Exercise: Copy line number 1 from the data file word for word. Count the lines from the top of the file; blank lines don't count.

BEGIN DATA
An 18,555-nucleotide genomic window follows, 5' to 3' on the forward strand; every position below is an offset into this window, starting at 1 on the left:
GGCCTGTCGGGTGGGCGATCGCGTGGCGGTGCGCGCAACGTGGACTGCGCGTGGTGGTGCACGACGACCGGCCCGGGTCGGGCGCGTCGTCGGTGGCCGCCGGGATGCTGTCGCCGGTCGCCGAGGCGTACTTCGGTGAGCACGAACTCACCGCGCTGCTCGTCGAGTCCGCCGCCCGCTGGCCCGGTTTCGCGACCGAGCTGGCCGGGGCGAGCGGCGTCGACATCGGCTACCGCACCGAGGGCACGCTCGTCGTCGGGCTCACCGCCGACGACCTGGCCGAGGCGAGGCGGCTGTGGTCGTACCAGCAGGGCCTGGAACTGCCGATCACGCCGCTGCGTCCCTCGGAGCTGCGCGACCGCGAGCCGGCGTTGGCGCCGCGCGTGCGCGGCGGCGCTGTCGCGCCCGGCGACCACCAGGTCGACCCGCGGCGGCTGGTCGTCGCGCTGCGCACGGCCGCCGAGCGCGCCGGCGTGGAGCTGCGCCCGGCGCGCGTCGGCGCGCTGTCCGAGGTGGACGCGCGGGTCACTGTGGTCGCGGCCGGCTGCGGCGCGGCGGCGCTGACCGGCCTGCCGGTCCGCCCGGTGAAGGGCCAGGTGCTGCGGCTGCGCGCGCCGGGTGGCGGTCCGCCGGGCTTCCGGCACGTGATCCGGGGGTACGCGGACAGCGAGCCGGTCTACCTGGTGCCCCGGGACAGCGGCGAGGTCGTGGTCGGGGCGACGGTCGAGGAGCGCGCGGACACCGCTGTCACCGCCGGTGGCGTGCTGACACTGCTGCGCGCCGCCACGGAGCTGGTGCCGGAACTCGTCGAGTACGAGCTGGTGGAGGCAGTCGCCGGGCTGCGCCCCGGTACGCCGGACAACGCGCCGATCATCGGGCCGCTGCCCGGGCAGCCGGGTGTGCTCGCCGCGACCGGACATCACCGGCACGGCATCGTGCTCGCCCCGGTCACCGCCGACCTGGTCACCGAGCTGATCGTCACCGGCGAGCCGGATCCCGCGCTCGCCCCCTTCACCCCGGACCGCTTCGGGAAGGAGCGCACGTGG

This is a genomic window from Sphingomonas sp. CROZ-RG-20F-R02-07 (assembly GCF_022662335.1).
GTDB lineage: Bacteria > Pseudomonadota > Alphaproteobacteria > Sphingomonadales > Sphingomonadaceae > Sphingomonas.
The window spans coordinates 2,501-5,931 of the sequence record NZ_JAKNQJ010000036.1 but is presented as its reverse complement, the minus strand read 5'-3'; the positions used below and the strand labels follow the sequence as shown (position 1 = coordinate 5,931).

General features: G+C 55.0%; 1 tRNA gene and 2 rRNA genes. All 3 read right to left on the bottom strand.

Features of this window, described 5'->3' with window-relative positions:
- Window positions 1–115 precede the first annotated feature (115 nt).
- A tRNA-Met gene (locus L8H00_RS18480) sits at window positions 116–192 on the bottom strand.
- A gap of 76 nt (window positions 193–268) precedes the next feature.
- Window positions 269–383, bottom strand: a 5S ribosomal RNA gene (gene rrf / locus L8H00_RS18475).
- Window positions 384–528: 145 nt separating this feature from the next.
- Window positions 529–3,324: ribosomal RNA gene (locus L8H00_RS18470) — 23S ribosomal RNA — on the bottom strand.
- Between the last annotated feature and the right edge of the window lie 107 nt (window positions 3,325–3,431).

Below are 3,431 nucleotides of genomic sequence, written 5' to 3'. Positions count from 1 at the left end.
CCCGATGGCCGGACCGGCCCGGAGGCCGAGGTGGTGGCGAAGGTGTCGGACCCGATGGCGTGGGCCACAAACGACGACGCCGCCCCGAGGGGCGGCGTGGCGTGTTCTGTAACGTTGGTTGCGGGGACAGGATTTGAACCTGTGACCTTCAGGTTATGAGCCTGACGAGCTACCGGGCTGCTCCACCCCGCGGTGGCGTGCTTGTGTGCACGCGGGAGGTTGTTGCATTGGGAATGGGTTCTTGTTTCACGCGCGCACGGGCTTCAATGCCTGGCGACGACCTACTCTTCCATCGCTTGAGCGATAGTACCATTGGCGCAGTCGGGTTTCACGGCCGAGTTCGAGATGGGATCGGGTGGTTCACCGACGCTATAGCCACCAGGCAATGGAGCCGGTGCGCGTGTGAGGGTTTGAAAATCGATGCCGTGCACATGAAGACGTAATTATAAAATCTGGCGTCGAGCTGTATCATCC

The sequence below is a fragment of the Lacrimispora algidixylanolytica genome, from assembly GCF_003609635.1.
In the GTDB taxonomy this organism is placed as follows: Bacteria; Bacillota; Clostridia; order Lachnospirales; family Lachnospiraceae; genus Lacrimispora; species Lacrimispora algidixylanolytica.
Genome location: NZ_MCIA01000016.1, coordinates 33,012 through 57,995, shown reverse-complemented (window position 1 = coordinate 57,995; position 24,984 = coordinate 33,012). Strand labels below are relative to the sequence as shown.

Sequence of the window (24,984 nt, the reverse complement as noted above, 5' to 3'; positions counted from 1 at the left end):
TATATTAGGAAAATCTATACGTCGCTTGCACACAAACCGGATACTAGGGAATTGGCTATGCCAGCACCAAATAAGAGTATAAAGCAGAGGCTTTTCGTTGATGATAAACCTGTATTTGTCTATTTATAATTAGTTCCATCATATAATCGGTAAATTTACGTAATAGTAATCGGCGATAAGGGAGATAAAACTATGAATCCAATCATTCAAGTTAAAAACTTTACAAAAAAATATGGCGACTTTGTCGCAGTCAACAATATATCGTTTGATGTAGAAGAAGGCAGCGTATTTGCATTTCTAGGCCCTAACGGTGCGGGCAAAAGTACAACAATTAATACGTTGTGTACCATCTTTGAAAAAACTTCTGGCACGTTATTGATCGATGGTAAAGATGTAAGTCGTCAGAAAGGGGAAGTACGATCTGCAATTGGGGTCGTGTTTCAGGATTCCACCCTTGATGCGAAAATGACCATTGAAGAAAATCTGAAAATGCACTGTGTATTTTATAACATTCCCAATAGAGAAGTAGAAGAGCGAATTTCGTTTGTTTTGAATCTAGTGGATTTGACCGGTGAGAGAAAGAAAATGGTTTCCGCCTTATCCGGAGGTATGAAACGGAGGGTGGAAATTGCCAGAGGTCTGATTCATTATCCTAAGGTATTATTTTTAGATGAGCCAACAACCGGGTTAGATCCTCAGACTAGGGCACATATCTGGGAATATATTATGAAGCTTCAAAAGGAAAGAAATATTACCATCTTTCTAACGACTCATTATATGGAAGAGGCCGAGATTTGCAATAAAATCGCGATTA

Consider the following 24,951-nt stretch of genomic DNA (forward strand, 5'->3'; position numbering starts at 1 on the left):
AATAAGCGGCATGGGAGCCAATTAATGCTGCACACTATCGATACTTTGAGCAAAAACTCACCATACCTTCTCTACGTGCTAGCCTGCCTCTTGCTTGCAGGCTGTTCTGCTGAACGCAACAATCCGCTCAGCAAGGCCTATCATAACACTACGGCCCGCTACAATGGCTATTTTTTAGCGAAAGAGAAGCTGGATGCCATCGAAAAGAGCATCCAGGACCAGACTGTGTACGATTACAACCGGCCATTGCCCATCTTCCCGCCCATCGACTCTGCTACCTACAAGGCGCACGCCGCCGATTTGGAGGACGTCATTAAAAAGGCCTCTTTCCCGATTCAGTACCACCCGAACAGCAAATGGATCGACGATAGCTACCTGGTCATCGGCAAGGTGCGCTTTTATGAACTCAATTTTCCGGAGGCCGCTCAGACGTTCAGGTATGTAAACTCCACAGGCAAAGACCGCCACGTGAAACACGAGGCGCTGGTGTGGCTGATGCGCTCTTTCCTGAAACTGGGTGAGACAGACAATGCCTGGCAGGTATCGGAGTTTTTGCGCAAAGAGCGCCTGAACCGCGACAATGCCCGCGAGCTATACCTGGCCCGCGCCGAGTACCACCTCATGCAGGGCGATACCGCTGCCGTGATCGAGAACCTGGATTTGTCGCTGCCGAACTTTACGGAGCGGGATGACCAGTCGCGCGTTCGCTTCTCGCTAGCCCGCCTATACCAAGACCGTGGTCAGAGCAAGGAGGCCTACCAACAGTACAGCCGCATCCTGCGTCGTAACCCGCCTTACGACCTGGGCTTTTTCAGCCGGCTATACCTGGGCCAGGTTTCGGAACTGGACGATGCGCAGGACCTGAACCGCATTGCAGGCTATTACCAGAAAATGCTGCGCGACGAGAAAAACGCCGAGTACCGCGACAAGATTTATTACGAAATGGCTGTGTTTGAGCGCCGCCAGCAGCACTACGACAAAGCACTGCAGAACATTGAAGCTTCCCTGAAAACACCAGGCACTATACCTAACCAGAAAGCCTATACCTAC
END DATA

An 18,555-nucleotide genomic window follows, 5' to 3' on the forward strand; every position below is an offset into this window, starting at 1 on the left: